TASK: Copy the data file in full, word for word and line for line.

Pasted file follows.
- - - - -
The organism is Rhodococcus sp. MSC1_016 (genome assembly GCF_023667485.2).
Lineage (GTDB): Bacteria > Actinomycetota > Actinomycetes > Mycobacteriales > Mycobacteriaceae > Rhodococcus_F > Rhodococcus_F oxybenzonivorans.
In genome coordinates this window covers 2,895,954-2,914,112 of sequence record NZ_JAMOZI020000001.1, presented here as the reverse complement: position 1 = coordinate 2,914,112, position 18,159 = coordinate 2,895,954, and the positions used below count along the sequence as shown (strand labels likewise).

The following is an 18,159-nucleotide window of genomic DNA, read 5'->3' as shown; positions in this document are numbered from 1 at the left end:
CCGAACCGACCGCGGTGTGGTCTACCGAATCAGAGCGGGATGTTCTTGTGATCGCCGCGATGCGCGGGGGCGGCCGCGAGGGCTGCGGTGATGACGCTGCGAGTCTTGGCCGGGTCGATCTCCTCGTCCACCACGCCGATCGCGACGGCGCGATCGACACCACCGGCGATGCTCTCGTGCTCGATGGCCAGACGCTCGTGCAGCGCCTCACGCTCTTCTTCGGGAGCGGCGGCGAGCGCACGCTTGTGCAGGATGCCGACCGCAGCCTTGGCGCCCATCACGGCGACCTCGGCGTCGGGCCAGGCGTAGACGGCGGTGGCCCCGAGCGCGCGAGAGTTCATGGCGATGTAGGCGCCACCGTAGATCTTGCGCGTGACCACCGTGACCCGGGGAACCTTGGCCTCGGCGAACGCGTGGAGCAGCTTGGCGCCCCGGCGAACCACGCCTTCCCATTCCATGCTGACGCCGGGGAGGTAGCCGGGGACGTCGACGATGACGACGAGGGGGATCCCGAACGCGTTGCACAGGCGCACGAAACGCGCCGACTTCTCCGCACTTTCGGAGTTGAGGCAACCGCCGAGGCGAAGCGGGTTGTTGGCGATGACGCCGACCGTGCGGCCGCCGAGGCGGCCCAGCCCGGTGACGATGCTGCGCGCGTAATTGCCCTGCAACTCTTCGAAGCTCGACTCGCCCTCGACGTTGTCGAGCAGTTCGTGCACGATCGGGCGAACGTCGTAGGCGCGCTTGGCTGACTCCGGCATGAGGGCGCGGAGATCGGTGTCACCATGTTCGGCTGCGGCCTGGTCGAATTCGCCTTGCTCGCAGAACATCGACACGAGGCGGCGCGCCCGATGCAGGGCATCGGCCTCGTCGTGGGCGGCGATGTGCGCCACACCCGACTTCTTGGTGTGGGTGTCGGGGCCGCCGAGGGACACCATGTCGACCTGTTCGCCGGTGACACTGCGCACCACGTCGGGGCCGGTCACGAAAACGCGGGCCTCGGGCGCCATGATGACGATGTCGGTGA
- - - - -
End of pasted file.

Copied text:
The organism is Rhodococcus sp. MSC1_016 (genome assembly GCF_023667485.2).
Lineage (GTDB): Bacteria > Actinomycetota > Actinomycetes > Mycobacteriales > Mycobacteriaceae > Rhodococcus_F > Rhodococcus_F oxybenzonivorans.
In genome coordinates this window covers 2,895,954-2,914,112 of sequence record NZ_JAMOZI020000001.1, presented here as the reverse complement: position 1 = coordinate 2,914,112, position 18,159 = coordinate 2,895,954, and the positions used below count along the sequence as shown (strand labels likewise).

The following is an 18,159-nucleotide window of genomic DNA, read 5'->3' as shown; positions in this document are numbered from 1 at the left end:
CCGAACCGACCGCGGTGTGGTCTACCGAATCAGAGCGGGATGTTCTTGTGATCGCCGCGATGCGCGGGGGCGGCCGCGAGGGCTGCGGTGATGACGCTGCGAGTCTTGGCCGGGTCGATCTCCTCGTCCACCACGCCGATCGCGACGGCGCGATCGACACCACCGGCGATGCTCTCGTGCTCGATGGCCAGACGCTCGTGCAGCGCCTCACGCTCTTCTTCGGGAGCGGCGGCGAGCGCACGCTTGTGCAGGATGCCGACCGCAGCCTTGGCGCCCATCACGGCGACCTCGGCGTCGGGCCAGGCGTAGACGGCGGTGGCCCCGAGCGCGCGAGAGTTCATGGCGATGTAGGCGCCACCGTAGATCTTGCGCGTGACCACCGTGACCCGGGGAACCTTGGCCTCGGCGAACGCGTGGAGCAGCTTGGCGCCCCGGCGAACCACGCCTTCCCATTCCATGCTGACGCCGGGGAGGTAGCCGGGGACGTCGACGATGACGACGAGGGGGATCCCGAACGCGTTGCACAGGCGCACGAAACGCGCCGACTTCTCCGCACTTTCGGAGTTGAGGCAACCGCCGAGGCGAAGCGGGTTGTTGGCGATGACGCCGACCGTGCGGCCGCCGAGGCGGCCCAGCCCGGTGACGATGCTGCGCGCGTAATTGCCCTGCAACTCTTCGAAGCTCGACTCGCCCTCGACGTTGTCGAGCAGTTCGTGCACGATCGGGCGAACGTCGTAGGCGCGCTTGGCTGACTCCGGCATGAGGGCGCGGAGATCGGTGTCACCATGTTCGGCTGCGGCCTGGTCGAATTCGCCTTGCTCGCAGAACATCGACACGAGGCGGCGCGCCCGATGCAGGGCATCGGCCTCGTCGTGGGCGGCGATGTGCGCCACACCCGACTTCTTGGTGTGGGTGTCGGGGCCGCCGAGGGACACCATGTCGACCTGTTCGCCGGTGACACTGCGCACCACGTCGGGGCCGGTCACGAAAACGCGGGCCTCGGGCGCCATGATGACGATGTCGGTGA